Carbon conveyor belt discovered at arctic depths

An impression of the arctic sea from the expedition “ARCTIC2018”. © Alfred Wegener Institute / Andreas Rogge

The importance of the Arctic Ocean as a carbon sink may be underestimated: Researchers have found that a previously unknown current is transporting carbonaceous biomass from the Arctic marginal seas to the depths of the Arctic Ocean. According to the model calculations, the lateral inflow from the Barents and Kara Seas into the Nansen Basin could bind up to 3.6 million tons of carbon dioxide annually in the Arctic deep sea for thousands of years. There are probably other similar tributaries, so the importance of the system in the role of the Arctic deep sea as a carbon sink could be much greater, the scientists say.

It is bound from the atmosphere in the form of CO2, built into biomass and then released again through degradation processes or combustion: carbon runs through a cycle on our planet that is of fundamental importance for life and the climate. This is why understanding the complex transport and conversion processes within this system is so important. This is the only way to estimate global carbon dioxide budgets and create forecasts for global warming. The oceans play a central role in the carbon cycle: on the sea surface, unicellular algae absorb CO2 from the atmosphere and sink to the depths after they die. When the carbon bound in this way reaches the deep water, it is only released again when the water returns to the sea surface through circulation currents. Sometimes, however, the biomass is also deposited in sediments and can therefore remain bound for very long periods of time.

Inquiring look at the arctic ocean

This process, also known as the biological carbon pump, can thus remove carbon from the atmosphere for very long periods of time and thus represents an important sink in the carbon cycle of our planet. Up to now, the Arctic Ocean has been assigned comparatively little importance. Because its biological productivity is limited compared to other oceans: Due to the long polar night and the extensive sea ice cover, there is often a lack of light and the nutrient supply is also limited. As a result, the tiny algae in the upper water layers have poor growth conditions compared to other oceans and can build up less biomass.

That is why the measurements by the research team led by Andreas Rogge from the Alfred Wegener Institute, Helmholtz Center for Polar and Marine Research (AWI) in Bremerhaven initially caused astonishment: During the "ARCTIC2018" expedition in summer 2018 with the research ship Akademik Tryoshnikov, the Scientists found large amounts of carbon in the form of particles from biomass in the Nansen Basin in the central Arctic Ocean. More detailed investigations then showed that the carbon-rich water body extends to a depth of up to two kilometers. It finally became apparent that the bottom water was from the Barents Sea and the Kara Sea – two shallow marginal seas of the Arctic Ocean that adjoin the basin to the south. As the researchers explain, it is water that is formed when sea ice forms in winter. The cold, heavy water sinks there and then eventually flows from the shallow coastal shelf down the continental slope into the deep Arctic basin. The plume with the carbon-rich water extends from the shelf of the Barents and Kara Seas to about 1000 kilometers into the Arctic deep sea basin, say the researchers.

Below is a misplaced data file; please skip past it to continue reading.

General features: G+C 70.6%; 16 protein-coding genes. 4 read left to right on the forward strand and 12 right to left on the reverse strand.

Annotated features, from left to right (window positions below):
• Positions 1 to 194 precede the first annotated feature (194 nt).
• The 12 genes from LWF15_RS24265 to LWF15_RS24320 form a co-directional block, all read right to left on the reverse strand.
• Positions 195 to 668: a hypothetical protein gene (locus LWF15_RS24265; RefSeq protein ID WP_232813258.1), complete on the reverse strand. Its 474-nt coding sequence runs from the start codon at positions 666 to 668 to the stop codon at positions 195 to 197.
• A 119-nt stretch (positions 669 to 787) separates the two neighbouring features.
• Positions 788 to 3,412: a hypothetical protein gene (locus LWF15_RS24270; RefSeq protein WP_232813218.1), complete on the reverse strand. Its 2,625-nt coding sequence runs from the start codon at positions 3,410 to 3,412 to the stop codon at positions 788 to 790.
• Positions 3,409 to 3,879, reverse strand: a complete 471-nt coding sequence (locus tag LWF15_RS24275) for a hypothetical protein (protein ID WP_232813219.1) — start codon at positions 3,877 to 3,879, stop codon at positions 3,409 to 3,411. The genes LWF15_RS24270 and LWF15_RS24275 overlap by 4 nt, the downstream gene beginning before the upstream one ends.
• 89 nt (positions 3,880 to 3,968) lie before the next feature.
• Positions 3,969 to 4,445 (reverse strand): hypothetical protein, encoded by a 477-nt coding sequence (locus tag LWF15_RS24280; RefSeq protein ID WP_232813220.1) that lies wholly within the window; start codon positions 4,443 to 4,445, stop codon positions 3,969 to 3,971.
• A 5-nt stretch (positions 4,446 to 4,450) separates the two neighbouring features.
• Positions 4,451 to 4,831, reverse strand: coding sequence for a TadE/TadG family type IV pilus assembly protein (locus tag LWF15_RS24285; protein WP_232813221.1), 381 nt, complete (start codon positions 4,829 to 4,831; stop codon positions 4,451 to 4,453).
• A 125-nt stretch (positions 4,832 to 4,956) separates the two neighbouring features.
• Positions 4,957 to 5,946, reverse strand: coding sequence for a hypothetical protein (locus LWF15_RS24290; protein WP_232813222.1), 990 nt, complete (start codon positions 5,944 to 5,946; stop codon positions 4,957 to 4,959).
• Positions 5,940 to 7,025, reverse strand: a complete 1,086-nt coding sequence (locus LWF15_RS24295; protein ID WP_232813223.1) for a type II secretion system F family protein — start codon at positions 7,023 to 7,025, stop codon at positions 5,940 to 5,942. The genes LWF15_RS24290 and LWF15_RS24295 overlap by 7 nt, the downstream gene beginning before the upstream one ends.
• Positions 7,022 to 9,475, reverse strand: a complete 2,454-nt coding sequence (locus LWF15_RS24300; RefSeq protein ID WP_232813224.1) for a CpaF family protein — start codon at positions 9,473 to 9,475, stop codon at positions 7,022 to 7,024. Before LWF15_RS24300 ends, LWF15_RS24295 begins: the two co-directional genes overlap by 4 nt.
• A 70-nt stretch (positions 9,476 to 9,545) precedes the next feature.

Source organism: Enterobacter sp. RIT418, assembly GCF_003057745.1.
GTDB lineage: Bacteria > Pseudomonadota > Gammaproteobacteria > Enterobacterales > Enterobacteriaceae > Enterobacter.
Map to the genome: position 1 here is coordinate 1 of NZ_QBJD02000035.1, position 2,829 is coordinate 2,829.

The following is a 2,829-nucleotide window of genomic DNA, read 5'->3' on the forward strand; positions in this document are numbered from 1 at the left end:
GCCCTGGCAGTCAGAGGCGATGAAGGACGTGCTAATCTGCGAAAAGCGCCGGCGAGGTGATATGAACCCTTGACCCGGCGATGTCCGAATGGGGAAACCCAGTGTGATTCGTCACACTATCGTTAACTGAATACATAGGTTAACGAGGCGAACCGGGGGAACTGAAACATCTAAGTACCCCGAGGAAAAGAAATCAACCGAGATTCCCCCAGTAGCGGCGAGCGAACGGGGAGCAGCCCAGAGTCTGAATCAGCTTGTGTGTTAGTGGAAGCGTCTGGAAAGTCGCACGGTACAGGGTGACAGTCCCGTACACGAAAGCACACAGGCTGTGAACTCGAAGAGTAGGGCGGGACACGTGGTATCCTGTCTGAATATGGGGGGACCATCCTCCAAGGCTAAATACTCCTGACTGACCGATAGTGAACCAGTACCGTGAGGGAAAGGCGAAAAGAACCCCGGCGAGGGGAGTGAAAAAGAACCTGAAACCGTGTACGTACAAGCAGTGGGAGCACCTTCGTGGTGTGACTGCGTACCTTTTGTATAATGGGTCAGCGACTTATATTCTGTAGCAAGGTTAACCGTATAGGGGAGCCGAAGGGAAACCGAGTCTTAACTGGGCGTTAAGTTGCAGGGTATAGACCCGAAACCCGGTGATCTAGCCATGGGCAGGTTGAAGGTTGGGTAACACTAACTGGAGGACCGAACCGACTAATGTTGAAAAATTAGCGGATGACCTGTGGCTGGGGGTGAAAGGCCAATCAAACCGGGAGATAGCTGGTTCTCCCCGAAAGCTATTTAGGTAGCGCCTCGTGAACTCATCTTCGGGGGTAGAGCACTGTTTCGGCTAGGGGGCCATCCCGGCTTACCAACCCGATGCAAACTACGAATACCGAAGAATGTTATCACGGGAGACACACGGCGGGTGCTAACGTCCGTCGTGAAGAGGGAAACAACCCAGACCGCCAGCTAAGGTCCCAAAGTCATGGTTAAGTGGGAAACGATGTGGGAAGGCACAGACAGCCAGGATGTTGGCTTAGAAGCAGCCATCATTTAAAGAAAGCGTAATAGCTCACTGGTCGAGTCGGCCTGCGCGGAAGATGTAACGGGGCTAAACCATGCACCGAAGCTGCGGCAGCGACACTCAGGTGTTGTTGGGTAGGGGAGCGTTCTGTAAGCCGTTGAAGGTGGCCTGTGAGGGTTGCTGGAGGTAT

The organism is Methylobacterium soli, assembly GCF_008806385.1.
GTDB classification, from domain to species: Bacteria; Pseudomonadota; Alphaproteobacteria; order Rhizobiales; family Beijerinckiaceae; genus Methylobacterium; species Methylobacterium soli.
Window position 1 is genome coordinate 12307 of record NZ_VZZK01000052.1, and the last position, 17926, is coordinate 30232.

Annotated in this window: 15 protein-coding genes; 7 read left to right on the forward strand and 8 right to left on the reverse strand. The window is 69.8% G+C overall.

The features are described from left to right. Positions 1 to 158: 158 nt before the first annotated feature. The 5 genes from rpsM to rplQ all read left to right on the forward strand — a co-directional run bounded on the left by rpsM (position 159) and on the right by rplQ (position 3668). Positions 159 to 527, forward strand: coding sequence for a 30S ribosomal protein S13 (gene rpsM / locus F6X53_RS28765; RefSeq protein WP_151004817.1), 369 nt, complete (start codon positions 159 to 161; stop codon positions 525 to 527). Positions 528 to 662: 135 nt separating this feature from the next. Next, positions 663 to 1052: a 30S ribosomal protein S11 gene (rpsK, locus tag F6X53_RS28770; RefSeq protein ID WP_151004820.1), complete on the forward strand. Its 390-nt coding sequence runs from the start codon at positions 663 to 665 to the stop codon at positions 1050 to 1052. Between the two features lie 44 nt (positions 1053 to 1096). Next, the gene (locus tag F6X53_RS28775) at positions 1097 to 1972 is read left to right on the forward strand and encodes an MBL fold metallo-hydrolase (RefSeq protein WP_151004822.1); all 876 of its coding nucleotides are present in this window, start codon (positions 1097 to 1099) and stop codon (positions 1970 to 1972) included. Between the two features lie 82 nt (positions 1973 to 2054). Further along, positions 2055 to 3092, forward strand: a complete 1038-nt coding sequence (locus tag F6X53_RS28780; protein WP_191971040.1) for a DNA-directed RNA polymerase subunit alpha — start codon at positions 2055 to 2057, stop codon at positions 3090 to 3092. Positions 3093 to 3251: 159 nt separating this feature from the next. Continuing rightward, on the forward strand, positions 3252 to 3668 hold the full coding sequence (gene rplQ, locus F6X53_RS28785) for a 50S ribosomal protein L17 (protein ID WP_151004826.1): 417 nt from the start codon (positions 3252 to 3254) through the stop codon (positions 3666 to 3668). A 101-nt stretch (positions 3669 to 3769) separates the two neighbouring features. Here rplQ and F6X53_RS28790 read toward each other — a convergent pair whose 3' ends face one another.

A carbon sink is emerging

Model calculations showed that the outflow occurs in seasonal pulses, since the uptake of CO2 by the phytoplankton in the Arctic coastal seas occurs exclusively in summer. "Based on our measurements, we were also able to calculate that this water mass transport causes more than 2000 tons of carbon to flow into the Arctic deep sea per day, which corresponds to 8500 tons of atmospheric carbon dioxide. Extrapolated over a year, that is 3.6 million tons of CO2, which is about the same as Iceland’s annual emissions,” says Rogge. According to the scientists, this newly described mechanism removes around 30 percent more carbon from the atmosphere than previously assumed, primarily through the Barents Sea.

As they point out, the carbon conveyor belt discovered so far may be just one of several. Because there are other little explored areas in the polar shelf seas where bottom water is formed and could flow into the deep sea. The scientists say that the global importance of this system as a carbon sink and thus in the climate system could be much greater than has been shown so far.

As Rogge finally points out, however, it seems questionable how the system will continue to develop as a result of the strong climate warming in the far north: "Increasing global warming is contributing to less ice and thus less ground water being formed. On the other hand, it also means that more light and nutrients are available for the phytoplankton, so that more CO2 is bound. Thus, the future development of this carbon sink cannot be estimated at the moment and the identification of possible tipping points urgently requires further research," says the scientist.

Source: Alfred Wegener Institute, Helmholtz Center for Polar and Marine Research, specialist article: NatureGeoscience. Doi: 10.1038/s41561-022-01069-z

Recent Articles

Related Stories